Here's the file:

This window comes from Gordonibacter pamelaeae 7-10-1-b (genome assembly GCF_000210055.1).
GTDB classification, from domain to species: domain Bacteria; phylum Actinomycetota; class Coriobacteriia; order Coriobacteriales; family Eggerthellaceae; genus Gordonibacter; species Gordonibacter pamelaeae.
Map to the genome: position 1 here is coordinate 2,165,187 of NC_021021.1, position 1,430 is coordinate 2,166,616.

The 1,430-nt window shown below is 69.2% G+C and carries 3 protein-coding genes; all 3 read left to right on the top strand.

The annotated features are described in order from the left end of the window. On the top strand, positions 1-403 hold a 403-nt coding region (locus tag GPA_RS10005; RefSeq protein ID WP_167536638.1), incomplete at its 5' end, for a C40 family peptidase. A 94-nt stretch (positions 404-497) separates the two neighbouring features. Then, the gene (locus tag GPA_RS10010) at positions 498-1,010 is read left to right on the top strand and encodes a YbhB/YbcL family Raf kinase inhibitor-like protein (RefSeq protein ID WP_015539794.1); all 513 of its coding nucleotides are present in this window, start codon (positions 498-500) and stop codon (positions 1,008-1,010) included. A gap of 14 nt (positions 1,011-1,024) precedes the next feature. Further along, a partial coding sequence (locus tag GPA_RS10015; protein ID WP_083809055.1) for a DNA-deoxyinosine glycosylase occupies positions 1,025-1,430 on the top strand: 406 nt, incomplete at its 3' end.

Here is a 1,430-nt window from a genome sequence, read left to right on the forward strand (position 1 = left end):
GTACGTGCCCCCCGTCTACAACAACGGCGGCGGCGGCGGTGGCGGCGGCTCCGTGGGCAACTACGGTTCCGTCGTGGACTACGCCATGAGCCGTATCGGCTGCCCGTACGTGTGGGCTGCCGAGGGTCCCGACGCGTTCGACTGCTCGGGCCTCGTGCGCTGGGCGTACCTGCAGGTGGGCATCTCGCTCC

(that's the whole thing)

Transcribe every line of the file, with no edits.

This window comes from Gordonibacter pamelaeae 7-10-1-b (genome assembly GCF_000210055.1).
GTDB classification, from domain to species: domain Bacteria; phylum Actinomycetota; class Coriobacteriia; order Coriobacteriales; family Eggerthellaceae; genus Gordonibacter; species Gordonibacter pamelaeae.
Map to the genome: position 1 here is coordinate 2,165,187 of NC_021021.1, position 1,430 is coordinate 2,166,616.

The 1,430-nt window shown below is 69.2% G+C and carries 3 protein-coding genes; all 3 read left to right on the top strand.

The annotated features are described in order from the left end of the window. On the top strand, positions 1-403 hold a 403-nt coding region (locus tag GPA_RS10005; RefSeq protein ID WP_167536638.1), incomplete at its 5' end, for a C40 family peptidase. A 94-nt stretch (positions 404-497) separates the two neighbouring features. Then, the gene (locus tag GPA_RS10010) at positions 498-1,010 is read left to right on the top strand and encodes a YbhB/YbcL family Raf kinase inhibitor-like protein (RefSeq protein ID WP_015539794.1); all 513 of its coding nucleotides are present in this window, start codon (positions 498-500) and stop codon (positions 1,008-1,010) included. A gap of 14 nt (positions 1,011-1,024) precedes the next feature. Further along, a partial coding sequence (locus tag GPA_RS10015; protein ID WP_083809055.1) for a DNA-deoxyinosine glycosylase occupies positions 1,025-1,430 on the top strand: 406 nt, incomplete at its 3' end.

Here is a 1,430-nt window from a genome sequence, read left to right on the forward strand (position 1 = left end):
GTACGTGCCCCCCGTCTACAACAACGGCGGCGGCGGCGGTGGCGGCGGCTCCGTGGGCAACTACGGTTCCGTCGTGGACTACGCCATGAGCCGTATCGGCTGCCCGTACGTGTGGGCTGCCGAGGGTCCCGACGCGTTCGACTGCTCGGGCCTCGTGCGCTGGGCGTACCTGCAGGTGGGCATCTCGCTCC